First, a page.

After passing a few pretty things, the judge, the trident, some nice dark tunnels with stals in the roof, endless fossils and many pools of crystals, we headed up that one streamway I can never remember the name. Turning off up the corkscrew, as I was bringing up the rear of the team I turned around to see a headlight pop out of a hole in the floor, which turned out to be Jan. Moments later another headlight popped out of another hole on the opposite side of the chamber, which turned out to be Laura, meaning all three teams had accidently simultaneously ended up in the same chamber despite taking completely different routes. Spacing ourselves out as we continued onwards, we headed back to Gnome Passage and out via the big chamber near the entrance, into the twilight. Unfortunately, someone took a kneepad, hat and water bottle all of which were left just in the entrance to the cave. We did ask the Abber teams we saw on the way back but none were aware of taking anything. Email follow ups will be had, rest assured.
Returning to the hut, we were faced with David's epic ramen plan. All 30 litres of it. Given it had potatoes, spinach, coconut milk and all sorts of other bizarre ingredients, I don't think I can really call it ramen but it did at least have noodles in a liquid soup. That being said some vats were all noodles while others were all liquid. Someone commented that the liquid simply tasted of each of the odd ingredients individually, rather than bearing any semblance to a an actual meal. What started as four enormous pots turned to 6 as more and more ingredients were added. Individual pans were then each given their own unique blend of herbs and spices, with one ending up as "the really spicy one". Laura initially went for only soup with no noodles, foolishly accelerating the onset of the ensuing soup coma. However, it was only a matter of time until the coma spread, with many cavers becoming horizontal.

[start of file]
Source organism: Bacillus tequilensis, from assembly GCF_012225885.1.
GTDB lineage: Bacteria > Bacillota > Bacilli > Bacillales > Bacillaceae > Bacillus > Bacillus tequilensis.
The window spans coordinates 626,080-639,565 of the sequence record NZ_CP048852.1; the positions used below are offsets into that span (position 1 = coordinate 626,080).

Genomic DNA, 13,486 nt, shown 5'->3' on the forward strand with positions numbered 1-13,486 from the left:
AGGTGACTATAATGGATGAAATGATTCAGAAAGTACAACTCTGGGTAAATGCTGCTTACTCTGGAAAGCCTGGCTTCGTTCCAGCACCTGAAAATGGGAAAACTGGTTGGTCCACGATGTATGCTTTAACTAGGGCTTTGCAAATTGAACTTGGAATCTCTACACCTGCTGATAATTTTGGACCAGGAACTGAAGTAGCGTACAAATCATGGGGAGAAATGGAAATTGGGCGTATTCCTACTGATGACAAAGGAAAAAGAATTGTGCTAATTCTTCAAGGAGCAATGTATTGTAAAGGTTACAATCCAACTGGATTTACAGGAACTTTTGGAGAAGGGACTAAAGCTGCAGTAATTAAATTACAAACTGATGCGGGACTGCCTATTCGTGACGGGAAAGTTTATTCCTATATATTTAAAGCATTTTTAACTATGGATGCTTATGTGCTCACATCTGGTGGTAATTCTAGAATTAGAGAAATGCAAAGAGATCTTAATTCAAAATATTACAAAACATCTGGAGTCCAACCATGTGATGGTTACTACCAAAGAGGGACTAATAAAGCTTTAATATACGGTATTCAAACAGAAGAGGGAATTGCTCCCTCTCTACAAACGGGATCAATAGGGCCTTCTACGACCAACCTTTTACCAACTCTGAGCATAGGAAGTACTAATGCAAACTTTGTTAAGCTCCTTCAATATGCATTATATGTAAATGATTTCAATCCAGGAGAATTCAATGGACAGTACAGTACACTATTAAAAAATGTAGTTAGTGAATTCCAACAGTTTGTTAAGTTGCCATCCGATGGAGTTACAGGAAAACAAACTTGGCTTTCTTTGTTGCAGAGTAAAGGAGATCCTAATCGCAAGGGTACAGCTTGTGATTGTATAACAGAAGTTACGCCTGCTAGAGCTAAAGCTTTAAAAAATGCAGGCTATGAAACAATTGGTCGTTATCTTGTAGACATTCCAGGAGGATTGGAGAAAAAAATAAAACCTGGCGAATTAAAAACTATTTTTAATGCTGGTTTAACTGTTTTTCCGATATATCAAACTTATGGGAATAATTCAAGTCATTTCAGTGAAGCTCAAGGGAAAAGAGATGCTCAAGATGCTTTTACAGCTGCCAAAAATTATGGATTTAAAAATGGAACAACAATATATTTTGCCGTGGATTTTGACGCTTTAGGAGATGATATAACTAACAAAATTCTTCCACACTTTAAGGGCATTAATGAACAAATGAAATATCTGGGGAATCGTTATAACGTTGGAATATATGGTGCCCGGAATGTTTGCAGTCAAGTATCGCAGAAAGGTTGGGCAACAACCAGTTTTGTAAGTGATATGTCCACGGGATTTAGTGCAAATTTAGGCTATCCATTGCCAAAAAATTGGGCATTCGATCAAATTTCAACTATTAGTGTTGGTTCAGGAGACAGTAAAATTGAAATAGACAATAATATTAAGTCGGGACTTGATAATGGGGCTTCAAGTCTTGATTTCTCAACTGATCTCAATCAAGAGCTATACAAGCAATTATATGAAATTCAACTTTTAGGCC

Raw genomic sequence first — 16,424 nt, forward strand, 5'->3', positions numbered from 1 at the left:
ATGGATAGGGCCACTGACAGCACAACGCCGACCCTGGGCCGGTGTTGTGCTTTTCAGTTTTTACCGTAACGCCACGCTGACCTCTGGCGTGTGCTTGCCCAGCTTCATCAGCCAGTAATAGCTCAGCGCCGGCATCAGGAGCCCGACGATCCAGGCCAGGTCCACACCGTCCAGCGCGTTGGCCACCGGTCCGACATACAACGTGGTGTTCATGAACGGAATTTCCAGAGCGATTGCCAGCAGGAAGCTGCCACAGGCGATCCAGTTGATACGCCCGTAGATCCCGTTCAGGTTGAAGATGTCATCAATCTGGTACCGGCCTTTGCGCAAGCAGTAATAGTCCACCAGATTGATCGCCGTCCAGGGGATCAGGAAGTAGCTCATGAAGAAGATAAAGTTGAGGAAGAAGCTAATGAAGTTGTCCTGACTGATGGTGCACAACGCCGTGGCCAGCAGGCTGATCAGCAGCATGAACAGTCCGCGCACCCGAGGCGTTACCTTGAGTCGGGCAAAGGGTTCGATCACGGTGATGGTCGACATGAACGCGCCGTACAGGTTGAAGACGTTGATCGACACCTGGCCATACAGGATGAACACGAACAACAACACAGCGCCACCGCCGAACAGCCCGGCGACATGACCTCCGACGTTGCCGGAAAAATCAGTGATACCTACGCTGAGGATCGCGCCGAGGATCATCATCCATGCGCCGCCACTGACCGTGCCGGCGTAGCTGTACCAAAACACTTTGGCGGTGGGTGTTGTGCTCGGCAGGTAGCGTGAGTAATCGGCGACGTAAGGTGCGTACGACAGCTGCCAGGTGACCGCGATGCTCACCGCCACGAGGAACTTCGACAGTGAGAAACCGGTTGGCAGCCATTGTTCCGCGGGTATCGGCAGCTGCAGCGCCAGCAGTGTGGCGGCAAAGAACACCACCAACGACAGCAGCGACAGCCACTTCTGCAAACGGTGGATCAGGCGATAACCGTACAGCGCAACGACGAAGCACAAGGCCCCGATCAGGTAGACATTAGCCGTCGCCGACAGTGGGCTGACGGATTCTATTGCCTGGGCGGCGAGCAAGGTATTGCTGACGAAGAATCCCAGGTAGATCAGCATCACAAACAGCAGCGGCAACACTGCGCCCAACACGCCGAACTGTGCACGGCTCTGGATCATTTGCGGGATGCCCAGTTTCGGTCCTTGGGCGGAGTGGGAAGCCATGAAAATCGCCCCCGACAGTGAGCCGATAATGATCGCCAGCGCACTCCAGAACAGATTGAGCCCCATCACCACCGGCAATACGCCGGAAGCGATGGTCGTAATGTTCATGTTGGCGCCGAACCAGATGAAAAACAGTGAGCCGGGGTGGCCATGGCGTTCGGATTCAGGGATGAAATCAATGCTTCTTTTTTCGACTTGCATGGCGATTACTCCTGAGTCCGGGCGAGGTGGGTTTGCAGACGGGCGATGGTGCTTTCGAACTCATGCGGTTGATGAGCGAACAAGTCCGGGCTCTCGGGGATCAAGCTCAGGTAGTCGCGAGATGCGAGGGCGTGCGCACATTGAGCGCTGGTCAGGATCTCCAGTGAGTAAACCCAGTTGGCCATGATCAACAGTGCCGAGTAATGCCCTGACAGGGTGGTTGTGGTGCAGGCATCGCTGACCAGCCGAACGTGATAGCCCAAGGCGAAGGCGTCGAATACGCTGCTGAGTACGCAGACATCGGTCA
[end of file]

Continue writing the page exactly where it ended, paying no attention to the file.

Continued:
“I’m full but I’m not nourished...” - Julien, horizontal
But the night was young and despite our prior culinary endeavours, it was time to turn our fire hose of artistic talents upon some unsuspecting pumpkins. After gutting them into buckets Laura, our health and safety officer, began hitting hers with the back of a knife with the blade pointing towards her face. Various designs were attempted, some successful such as a magnificent rendition of the day's adventures with a caver crawling through a dark cave, headlight fading into the distance below beautiful stals, while being chased by a giant bat over twice their size (?). Outside there was also a lunar eclipse hiding behind the clouds, which we caught glimpses of here and there.
Upper Dinas Silica Mine: David Wilson, Valery Kirenskis, Coco Hu, Xiaoling Zhang, Melanie Joe
OFD II: Astrid Rao, Julien Jean, Kevin Sohn, Silvia Favero, Kar Jan Chan, Tracey Tay
Bridge Cave: James Perry, Erica Keung, Vinayak Modi, Tina Wang
Sunday happened as usual, with me waking up at 6:30 am thanks to daylight saving. Since I was surrounded by cavers still in their deep slumber, I had to quietly crawl my way out of the sleeping room, least I accidentally wake one up and have to endure their fury. Since it was so early, I decided to sit outside in a nice chair and did some coursework while trying not to freeze. Soon after cavers emerge one by one and breakfast was started. Due to the terror of the fried bread yesterday, we used up our only 10 eggs and made some eggy bread, which was consumed in a flash. Laura was still enjoying her fried bread with berries and sugar which I must say, was quite enjoyable. After breakfast came the time to decide the cave of the day. Since I was still tired from yesterday’s adventure I opted to join Perry with a shorter trip to the 3 bridge caves. We were soon joined by Tina and Vinayak, who all wanted an easy day. Thus we slowly prepped our kit as we watch others leave in a hurry to both OFD caves.
Shorty after everyone have left, we all hopped into Perry’s sister’s car ( sorry ) and tried to made our way to the bridge cave, which Google maps somehow turned a 20 minute drive to a 40 min long adventure. Deciding the amount of gas left wouldn’t have lasted us all the way, we drove to a gas station instead, where I bought cider and drank some in the car, which made the drive even more enjoyable. With my amazing help as the drunk GPS, we safely made our way to a random parking spot that was close to the bridge caves.